Flight in Degraded Visual Environments

Imagine a bird flying through a cluttered environment; a sparrow hawk is a good example. It is so successful at avoiding bumping into things and eventually catching prey on the wing that we can assume that the bird has very accurate knowledge of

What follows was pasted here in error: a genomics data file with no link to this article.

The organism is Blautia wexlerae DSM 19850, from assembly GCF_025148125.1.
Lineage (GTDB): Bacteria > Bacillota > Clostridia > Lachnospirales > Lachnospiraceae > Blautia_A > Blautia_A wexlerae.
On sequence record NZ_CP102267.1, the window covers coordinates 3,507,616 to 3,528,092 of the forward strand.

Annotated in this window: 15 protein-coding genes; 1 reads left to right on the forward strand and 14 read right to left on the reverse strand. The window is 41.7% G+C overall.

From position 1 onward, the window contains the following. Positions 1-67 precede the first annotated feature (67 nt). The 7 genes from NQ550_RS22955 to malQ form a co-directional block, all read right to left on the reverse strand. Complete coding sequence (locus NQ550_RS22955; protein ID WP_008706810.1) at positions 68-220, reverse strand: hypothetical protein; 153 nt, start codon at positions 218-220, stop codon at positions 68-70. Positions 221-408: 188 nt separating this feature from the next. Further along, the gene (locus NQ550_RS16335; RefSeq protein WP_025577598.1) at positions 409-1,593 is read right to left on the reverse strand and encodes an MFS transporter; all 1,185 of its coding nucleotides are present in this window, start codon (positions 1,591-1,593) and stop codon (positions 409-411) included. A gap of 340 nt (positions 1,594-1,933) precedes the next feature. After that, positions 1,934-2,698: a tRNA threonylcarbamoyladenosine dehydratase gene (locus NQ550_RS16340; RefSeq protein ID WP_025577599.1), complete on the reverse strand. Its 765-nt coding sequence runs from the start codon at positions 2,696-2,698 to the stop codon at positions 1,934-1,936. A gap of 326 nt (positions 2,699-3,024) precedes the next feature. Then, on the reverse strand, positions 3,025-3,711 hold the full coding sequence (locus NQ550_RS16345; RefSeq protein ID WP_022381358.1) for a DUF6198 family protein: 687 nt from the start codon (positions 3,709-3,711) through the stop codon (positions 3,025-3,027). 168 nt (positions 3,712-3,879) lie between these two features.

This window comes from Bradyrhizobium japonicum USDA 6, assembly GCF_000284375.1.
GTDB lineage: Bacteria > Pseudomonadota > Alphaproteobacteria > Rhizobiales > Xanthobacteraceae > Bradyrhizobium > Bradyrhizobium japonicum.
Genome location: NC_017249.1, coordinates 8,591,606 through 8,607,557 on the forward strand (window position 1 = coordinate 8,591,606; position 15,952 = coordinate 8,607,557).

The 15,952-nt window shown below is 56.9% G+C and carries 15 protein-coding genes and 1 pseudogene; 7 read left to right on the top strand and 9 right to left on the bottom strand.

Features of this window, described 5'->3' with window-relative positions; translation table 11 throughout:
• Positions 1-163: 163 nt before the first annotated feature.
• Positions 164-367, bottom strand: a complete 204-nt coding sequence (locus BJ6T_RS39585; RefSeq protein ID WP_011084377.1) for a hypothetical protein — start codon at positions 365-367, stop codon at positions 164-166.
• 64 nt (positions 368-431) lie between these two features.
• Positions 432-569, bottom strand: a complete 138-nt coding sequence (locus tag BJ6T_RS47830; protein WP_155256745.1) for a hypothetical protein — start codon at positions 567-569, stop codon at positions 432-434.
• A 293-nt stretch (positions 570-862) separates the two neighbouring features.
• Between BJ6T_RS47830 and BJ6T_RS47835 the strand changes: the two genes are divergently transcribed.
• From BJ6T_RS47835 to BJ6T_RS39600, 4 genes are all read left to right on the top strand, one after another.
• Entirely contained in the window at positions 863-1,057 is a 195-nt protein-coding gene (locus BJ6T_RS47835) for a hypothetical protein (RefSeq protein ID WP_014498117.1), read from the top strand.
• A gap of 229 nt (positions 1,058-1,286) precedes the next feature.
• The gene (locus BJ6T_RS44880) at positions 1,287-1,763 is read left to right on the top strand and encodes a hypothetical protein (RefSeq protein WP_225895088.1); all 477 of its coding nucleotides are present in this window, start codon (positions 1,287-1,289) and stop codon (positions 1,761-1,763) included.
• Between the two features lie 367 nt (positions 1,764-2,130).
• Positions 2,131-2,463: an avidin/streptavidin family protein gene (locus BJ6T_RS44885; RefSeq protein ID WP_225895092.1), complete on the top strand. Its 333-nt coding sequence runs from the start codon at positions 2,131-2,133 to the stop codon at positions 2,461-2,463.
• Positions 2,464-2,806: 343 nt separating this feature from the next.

where it is heading, its rates of closure with objects in its path, its orientation and, more generally, its flight trajectory. How does it pick up the required information from the ‘visual flow’ of the world around it, projected onto its visual sensors? We might ask the same question of a fell-runner who successfully tracks over rough terrain without stumbling, or indeed an athlete who somersaults and lands, precisely balanced, on two feet, or a pigeon landing gently on the ledge rather than overshooting and crashing into the window. Motion control is ubiquitous in the natural world, and without completely reliable and precise functioning life would be very vulnerable. When the visual world is obscured, so too are the stimuli to the perception system and again life becomes vulnerable; most life sleeps at night, with the visual sensors, the eyes, shut, although there are some notable exceptions, of course. However, in the world of man-made flying machines, we regularly practice flight at night and in poor visual conditions, and technology even allows us to land fixed-wing aircraft on narrow runways, or bring a helicopter to hover, in zero visibility. Without precise control augmentation however, such manoeuvres would not be possible and such precision approaches are only really possible in tightly controlled airspace. Inadvertent flight into a degraded visual environment (DVE) is extremely hazardous with a high risk of loss of control through a loss of awareness of spatial orientation. Looking to the future, technology is under development that will provide pilots with a sufficiently reliable ‘synthetic’ world in which they have confidence to manoeuvre, to exercise motion control, in a cluttered environment with no natural outside world information. Until then, flight will be risky in poor visibility. We can gain valuable information on motion control by studying flight in good visual environments (GVE). By doing this we can also attempt to build an engineering framework for motion control using visual stimuli, which can inform the development of vision augmentation systems. This is the theme of this section. Through his research into motion control in the natural world, this author has observed that the subject is still in development with different ‘schools of thought’ existing on the key stimuli and mechanisms involved. I have had to be selective in attempting to build the bridge between the engineering and psycho-physics approaches to flight control, and my foundation has, naturally, been the work of James Gibson and the developments of his theory of optical flow. In the quest for solutions to how to design for completely autonomous flight in a cluttered, undulating environment however, I believe strongly that there is much still to be learned and understood, and that much of the contemporary, seemingly contradictory, research will have helped to inform progress.

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